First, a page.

Bérengère Digard

Hi there, my name is Bérengère, and I come from France. I am the Engagement Officer of the Patrick Wild Centre. I am also a former PWC PhD student.

Twitter @BerengereDigard // PhD blog: PhD & Stuff

My research interests

I am interested in all things mind and brain, and also in how our experiences change the way the mind and the brain work. During my PhD, I was researching how being bilingual (knowing more than one language) changes the way autistic and neurotypical minds and brains deal with social information. I was also interested in better understanding who autistic bilingual people are, and what it is like for them to be both autistic and bilingual.

What I do at the PWC

As the Engagement Officer, I am in charge of making our work accessible, understandable, and interesting for you, whoever you are. I review all our research, and I write about it in a way that anyone can understand. I also make short factsheets, and soon videos, about our work.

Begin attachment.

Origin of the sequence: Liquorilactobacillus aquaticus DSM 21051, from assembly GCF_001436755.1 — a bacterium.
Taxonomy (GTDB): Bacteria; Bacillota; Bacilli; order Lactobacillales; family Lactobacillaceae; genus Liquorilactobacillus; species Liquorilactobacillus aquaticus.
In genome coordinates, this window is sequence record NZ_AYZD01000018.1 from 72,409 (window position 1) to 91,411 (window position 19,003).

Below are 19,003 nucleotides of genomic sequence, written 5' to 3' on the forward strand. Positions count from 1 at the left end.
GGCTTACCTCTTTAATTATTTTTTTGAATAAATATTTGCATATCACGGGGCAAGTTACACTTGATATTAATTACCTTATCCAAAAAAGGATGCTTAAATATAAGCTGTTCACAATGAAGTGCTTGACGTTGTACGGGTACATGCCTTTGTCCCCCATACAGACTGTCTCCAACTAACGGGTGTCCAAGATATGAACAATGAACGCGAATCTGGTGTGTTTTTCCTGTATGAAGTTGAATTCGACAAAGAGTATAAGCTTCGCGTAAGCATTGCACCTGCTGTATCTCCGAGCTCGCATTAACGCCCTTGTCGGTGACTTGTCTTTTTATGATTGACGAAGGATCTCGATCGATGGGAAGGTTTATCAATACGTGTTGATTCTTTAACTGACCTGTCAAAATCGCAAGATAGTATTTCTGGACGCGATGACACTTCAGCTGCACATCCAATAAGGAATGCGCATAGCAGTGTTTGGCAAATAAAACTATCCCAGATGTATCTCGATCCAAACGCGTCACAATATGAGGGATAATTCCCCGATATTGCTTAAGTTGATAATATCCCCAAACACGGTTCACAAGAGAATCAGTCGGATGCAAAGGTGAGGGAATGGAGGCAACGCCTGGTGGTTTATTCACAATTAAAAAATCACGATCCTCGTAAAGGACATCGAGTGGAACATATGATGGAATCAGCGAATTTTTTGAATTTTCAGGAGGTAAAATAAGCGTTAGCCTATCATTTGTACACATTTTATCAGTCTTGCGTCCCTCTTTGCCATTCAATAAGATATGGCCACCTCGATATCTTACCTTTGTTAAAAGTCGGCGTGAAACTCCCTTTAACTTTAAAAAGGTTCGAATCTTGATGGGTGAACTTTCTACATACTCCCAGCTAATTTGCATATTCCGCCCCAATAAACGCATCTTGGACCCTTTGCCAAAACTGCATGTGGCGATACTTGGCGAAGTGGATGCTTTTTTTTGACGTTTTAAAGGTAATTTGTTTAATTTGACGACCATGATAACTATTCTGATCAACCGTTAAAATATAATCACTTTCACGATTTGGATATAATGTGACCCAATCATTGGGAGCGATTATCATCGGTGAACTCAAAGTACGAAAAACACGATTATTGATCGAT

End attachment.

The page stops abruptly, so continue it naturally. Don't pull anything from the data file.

I am also in charge of supporting and empowering people who want to take part in our research. Research participation should not be a worrying and stressful experience. We want our volunteers to feel confident and prepared. To help future participants prepare for their visits, I am creating resources explaining all the different things involved in research participation.

Finally, I am also in charge of creating and managing the new PWC Participants Database.

My background

I have done all my pre-university education in France, in little villages and towns near Lyon. I have a BSc in Biology, a Master 1 in Integrative biology, and a Master 2 Research in Neurosciences from the Université Claude Bernard of Lyon. During the Master 2 I also did a 5-month research placement at the Department of Clinical Neurosciences of the University of Cambridge. After this, I moved to Scotland to do a PhD in Psychiatry at the University of Edinburgh, with the Patrick Wild Centre. Outside of the PhD I also tutored (still do) for the University.

Something about me

Here is an unsettling anecdote about me: I broke my left elbow when I was 4 years old by falling off a cannon in front of the Alhambra, in Grenada. Since then, I can bend my left arm the wrong way around and also rotate it 360 degrees. Reactions to this party-trick are not always positive.

Research projects